At the bottom of the stairs, they meet Jon Snow who has been waiting for them. He leads them into the cave where they’re mining for dragonglass. Walking on with the Queen alone, he shows her ancient carvings made by the Children of the Forest. The pictures tell the story of how they were in that very cave together with the First Men, overcoming their differences and bonding against their common enemy: the White Walkers. Interestingly we know from one of Bran’s visions that the Night King himself was created by the Children who pierced a mortal man’s heart with dragonglass in order to fight the First Men. It looks like they weren’t able to control him in a kind of “the spirits that I called” fashion and had to ask their former enemies for help. “We need to do the same if we’re gonna survive”, Jon tells Dany. “I will fight for you”, she decides, but of course she keeps insisting that he bends the knee. It will be interesting to see who of them falters first, especially as it looks like they’re slowly warming up to each other.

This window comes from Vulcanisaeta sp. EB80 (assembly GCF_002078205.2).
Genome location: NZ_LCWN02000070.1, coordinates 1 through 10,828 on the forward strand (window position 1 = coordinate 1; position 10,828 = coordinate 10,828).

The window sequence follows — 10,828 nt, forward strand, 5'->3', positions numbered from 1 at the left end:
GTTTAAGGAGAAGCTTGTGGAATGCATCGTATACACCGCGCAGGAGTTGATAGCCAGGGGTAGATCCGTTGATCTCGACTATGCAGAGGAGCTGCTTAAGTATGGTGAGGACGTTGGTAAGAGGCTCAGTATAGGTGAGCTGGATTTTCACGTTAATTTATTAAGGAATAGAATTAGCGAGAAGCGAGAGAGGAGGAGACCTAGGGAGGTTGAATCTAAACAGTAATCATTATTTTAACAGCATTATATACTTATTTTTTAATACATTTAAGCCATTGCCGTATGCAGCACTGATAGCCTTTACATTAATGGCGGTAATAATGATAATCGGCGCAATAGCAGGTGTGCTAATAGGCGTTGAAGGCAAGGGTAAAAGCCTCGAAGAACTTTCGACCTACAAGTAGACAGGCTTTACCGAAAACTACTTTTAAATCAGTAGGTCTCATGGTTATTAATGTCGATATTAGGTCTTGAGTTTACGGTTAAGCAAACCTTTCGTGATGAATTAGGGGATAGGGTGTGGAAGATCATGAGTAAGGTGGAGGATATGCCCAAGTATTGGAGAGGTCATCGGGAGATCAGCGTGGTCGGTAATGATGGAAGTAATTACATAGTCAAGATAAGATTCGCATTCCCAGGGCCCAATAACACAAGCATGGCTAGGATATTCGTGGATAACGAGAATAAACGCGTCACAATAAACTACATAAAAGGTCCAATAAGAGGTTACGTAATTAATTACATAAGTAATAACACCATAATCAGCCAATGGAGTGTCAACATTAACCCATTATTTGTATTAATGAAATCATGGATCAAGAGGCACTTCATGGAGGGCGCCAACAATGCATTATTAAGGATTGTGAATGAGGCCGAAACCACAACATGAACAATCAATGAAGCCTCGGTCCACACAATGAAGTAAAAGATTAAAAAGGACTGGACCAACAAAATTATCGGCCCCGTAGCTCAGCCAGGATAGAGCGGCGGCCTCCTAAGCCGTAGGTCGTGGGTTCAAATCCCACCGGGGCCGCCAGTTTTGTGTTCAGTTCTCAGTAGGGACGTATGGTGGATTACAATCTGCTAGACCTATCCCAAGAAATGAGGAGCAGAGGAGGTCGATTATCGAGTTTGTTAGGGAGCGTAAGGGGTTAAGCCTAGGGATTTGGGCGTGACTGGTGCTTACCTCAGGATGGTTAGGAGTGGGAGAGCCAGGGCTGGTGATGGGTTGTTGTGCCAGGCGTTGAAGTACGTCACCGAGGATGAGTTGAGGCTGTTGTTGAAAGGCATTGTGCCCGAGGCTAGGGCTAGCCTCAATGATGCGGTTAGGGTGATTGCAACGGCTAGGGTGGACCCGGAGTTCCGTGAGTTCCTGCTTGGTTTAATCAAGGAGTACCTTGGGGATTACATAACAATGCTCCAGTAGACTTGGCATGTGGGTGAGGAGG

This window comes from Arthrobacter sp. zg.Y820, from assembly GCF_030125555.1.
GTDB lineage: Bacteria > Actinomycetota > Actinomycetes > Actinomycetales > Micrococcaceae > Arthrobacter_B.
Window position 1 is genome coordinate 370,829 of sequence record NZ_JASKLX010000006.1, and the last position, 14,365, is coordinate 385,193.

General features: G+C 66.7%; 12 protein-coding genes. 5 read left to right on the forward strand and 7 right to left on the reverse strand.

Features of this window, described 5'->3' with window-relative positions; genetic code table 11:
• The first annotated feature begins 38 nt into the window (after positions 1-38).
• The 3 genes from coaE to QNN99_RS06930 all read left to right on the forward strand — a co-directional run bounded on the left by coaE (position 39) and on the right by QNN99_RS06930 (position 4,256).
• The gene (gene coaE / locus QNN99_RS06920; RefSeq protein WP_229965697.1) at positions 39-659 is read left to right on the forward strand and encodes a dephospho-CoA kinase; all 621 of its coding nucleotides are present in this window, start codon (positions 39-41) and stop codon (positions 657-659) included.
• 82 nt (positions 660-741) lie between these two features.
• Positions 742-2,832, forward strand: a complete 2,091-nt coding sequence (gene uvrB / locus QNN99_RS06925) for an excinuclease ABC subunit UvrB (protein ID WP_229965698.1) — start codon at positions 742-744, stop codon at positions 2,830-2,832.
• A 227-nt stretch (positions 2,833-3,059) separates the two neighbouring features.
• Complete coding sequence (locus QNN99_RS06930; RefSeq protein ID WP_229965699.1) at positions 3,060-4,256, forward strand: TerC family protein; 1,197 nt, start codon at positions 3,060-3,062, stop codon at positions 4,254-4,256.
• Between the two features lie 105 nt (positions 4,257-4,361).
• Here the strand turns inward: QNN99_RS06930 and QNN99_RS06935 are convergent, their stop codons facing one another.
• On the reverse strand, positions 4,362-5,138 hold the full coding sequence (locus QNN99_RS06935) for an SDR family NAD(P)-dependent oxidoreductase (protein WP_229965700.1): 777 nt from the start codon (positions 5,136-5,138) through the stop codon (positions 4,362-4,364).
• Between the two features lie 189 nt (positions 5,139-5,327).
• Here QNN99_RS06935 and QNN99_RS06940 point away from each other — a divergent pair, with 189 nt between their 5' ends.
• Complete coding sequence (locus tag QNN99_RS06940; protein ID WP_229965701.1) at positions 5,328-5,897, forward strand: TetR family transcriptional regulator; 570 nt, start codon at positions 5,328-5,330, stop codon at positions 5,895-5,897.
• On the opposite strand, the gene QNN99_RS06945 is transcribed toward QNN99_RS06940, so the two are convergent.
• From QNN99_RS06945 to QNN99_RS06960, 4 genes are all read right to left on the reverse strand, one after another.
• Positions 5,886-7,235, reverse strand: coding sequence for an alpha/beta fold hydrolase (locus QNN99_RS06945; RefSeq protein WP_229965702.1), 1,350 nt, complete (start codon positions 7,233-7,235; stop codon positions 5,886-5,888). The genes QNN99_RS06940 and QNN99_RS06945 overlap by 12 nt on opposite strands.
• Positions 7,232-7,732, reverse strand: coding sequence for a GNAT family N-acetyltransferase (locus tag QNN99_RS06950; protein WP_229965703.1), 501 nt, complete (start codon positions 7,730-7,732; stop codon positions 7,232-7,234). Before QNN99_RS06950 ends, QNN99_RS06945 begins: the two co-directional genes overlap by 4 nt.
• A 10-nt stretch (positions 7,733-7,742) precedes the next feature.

Right when they come out of the cave, Tyrion and Varys are there and inform them that the Unsullied have conquered Casterly Rock. What sounds like good news is in fact just Jaime’s trap they ran into, and so Dany soon is furious: “All my allies are gone!” Tyrion tries to convince her that besieging Kings Landing is still the right plan, but she’s had it. “Enough with the clever plans”, she declares, looking at her dragons who are circling over the sea. She wants to fly to the Red Keep and to confront Cersei herself, but first she asks Jon for his council. He says that by hatching dragons, she made something impossible happen, and that people may hope for her to make other impossible things happen, especially to build a better world “than the shit one they’ve known.” By burning cities and castles, however, she would only prove that she is no better but just more of the same.